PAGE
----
Fusarium Ear Blight - Effect in Human and Animal Health

Effect in Human and Animal Health

Many Fusarium species (including F. graminearum) produce mycotoxins—fungal chemicals that are harmful to animals. These chemicals may operate in nature to disable plant defense mechanisms or to defend the fungus against other microorganisms. The major toxin produced by F. graminearum in association with FHB in wheat and barley is deoxynivalenol (DON). DON is sometimes called vomitoxin because of its deleterious effects on the digestive system of swine and other monogastric animals. DON disrupts normal cell function by inhibiting protein synthesis. Humans consuming flour made from wheat contaminated with DON will often demonstrate symptoms of nausea, fever, headaches, and vomiting.

DON contamination is measured in parts per million (ppm). DON levels in FHB-infected wheat are frequently quite high (>20 ppm). The USDA recommends that DON levels in human foods not exceed 1 ppm. However, individual grain buyers may have lower tolerances of DON in purchased grain. The FDA has various guideline levels of DON permissible in livestock feed: ruminant animals, such as feeder cattle, are the most tolerant, while swine have the highest sensitivity to DON in livestock feed, with pigs refusing feed containing 1ppm of DON.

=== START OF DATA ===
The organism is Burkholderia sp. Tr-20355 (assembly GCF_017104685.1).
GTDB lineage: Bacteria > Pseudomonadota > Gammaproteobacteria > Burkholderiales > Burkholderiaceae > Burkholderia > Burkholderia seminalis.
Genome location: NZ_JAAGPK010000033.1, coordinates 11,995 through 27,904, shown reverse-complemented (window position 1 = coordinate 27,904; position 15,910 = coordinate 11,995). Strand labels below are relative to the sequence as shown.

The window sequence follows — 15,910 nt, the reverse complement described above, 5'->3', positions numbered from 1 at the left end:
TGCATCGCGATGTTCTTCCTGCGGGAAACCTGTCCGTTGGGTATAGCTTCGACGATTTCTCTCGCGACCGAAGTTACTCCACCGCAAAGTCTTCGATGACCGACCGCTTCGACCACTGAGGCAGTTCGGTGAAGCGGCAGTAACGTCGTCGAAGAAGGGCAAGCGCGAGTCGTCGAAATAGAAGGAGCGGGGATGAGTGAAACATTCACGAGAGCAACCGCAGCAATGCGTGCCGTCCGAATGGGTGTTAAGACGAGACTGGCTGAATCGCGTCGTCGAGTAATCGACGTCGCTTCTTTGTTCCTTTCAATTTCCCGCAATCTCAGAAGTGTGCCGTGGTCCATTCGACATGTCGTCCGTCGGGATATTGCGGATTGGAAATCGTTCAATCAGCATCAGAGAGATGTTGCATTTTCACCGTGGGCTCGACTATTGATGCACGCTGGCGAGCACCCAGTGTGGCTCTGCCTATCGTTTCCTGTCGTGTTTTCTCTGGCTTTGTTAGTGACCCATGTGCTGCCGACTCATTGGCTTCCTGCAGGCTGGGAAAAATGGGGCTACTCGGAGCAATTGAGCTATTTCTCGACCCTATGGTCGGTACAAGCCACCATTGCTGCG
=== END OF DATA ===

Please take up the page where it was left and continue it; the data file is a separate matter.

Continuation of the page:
The mycotoxins produced by F. graminearum may pose a serious threat to human and domestic animal health. Grain that has been infected with the fungus may become incorporated into our staple diets. Strains of the fungus from different countries produce different toxins, some potentially more potent and dangerous than those from strains currently in the United States.

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